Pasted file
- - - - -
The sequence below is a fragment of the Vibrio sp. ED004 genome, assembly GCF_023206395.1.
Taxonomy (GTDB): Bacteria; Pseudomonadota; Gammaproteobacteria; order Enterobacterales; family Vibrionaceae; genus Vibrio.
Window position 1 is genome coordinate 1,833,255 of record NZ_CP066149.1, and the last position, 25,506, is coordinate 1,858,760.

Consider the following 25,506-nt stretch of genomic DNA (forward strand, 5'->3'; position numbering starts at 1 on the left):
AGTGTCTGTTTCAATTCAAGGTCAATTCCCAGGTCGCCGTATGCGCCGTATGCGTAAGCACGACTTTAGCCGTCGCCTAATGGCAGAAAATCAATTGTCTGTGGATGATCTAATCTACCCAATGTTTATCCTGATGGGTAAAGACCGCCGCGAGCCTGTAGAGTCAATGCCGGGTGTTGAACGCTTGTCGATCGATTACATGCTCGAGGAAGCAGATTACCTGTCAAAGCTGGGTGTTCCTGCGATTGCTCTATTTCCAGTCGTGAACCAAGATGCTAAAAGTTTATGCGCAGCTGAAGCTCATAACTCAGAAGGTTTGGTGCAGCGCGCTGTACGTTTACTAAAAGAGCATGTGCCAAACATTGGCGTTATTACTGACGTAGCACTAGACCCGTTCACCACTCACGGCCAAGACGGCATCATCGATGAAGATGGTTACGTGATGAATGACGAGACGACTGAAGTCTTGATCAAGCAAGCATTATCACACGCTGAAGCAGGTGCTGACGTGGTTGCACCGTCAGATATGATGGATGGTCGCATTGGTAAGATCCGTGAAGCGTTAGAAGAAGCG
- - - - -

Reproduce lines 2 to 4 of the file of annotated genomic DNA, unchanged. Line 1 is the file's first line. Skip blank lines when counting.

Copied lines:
Taxonomy (GTDB): Bacteria; Pseudomonadota; Gammaproteobacteria; order Enterobacterales; family Vibrionaceae; genus Vibrio.
Window position 1 is genome coordinate 1,833,255 of record NZ_CP066149.1, and the last position, 25,506, is coordinate 1,858,760.

Consider the following 25,506-nt stretch of genomic DNA (forward strand, 5'->3'; position numbering starts at 1 on the left):